Listing 12.05C and is entitled to an award of benefits.
The decision of whether to reverse and remand for benefits or reverse and remand for a
new hearing is one which "lies within the sound discretion of the district court." Edwards v,
Bowen, 672 F .Supp. 230,236 (E.D.N.C. 1987). The Fourth Circuit has held that it is appropriate
for a federal court to "reverse without remanding where the record does not contain substantial
evidence to support a decision denying coverage under the correct legal standard and when
reopening the record for more evidence would serve no purpose." Breeden v. Weinberger, 493
F.2d 1002, 1012 (4th Cir. 1974). Remand, rather than reversal, is required when the ALJ fails to
explain his reasoning and there is ambivalence in the medical record, precluding a court from
"meaningful review." Radford v. Colvin, 734 F.3d 288, 296 (4th Cir. 2013) (citing Kastner v.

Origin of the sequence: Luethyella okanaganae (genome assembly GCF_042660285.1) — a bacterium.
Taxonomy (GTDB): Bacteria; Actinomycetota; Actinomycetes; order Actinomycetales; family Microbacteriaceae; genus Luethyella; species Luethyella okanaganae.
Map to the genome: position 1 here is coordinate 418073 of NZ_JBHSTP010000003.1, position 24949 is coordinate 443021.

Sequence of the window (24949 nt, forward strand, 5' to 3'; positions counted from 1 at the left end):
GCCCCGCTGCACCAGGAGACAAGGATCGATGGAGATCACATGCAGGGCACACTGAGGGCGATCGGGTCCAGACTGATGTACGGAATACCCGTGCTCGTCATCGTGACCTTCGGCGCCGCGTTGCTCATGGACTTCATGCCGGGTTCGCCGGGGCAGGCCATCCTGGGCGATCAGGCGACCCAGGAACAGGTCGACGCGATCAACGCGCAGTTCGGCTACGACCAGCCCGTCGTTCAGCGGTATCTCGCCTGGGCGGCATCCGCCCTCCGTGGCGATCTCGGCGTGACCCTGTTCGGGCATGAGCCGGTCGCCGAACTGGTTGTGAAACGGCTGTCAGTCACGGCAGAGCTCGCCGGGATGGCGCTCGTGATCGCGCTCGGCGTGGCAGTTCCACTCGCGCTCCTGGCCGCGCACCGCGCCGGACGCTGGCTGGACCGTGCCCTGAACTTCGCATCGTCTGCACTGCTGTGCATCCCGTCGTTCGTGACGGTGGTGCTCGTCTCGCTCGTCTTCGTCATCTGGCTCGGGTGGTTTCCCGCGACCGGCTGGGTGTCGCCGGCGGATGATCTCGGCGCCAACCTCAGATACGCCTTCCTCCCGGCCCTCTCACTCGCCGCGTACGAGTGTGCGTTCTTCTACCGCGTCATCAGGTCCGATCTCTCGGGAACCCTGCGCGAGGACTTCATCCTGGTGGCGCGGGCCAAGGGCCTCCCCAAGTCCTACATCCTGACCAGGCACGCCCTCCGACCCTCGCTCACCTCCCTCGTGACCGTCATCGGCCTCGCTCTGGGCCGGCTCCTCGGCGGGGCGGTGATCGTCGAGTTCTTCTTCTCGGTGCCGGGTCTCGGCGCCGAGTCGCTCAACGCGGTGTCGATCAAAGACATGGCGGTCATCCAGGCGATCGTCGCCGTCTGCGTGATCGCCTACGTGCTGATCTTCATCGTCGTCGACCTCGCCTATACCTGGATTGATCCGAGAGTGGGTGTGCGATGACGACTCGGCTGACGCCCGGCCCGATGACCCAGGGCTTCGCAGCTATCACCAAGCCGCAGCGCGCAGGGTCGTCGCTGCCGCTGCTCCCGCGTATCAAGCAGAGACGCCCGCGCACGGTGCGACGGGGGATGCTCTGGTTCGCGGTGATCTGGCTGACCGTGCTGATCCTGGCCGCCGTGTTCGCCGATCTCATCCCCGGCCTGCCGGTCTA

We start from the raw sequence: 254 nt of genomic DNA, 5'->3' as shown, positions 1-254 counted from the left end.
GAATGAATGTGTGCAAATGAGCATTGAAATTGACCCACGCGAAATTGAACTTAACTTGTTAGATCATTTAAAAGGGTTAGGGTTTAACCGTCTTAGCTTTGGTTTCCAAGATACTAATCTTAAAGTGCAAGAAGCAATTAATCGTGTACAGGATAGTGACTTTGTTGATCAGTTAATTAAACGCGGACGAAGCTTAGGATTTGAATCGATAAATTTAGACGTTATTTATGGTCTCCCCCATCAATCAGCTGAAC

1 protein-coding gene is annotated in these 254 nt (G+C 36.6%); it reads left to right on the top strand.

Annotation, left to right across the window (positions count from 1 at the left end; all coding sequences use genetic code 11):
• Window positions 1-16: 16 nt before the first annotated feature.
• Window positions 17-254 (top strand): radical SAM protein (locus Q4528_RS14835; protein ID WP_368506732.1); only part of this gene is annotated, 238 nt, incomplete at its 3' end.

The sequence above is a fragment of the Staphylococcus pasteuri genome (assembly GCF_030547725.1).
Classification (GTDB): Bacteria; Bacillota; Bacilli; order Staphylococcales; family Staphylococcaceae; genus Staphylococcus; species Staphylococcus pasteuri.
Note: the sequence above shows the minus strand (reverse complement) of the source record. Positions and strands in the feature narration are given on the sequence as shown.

Astrue, 697 F.3d 642, 648 (7th Cir. 2012)).
The Court in its discretion finds that reversal and remand for an award of benefits in
appropriate in this instance. Here, unlike in Radford, the ALJ discussed the Listings in detail and
did not simply dismiss them out-of-hand. The ALJ, although having erred in his failure to
consider the clear earlier findings of a different ALJ, clearly explained his basis for finding that
plaintiff did not meet Listing 12.05C. If the ALJ had considered all of the record evidence
including the August 15, 2008 IQ test, it is clear that he would have found plaintiff met the
listing. Further, there have already been two administrative hearings held in this case and no
further development of the record is necessary. In light of the longitudinal record and the nature
of plaintiff's impairments, the Court finds that no benefit would be gained from remanding this
matter for further proceedings.
For the foregoing reasons, the plaintiff's motion for judgment on the pleadings is
GRANTED, and the decision of the Commissioner is REVERSED. Accordingly, this case is
REMANDED for an award of benefits consistent with this Order.
This f-!/day of August, 2014.
T RRENCE W. BOYLE
UNITED STATES DISTRICT JUDG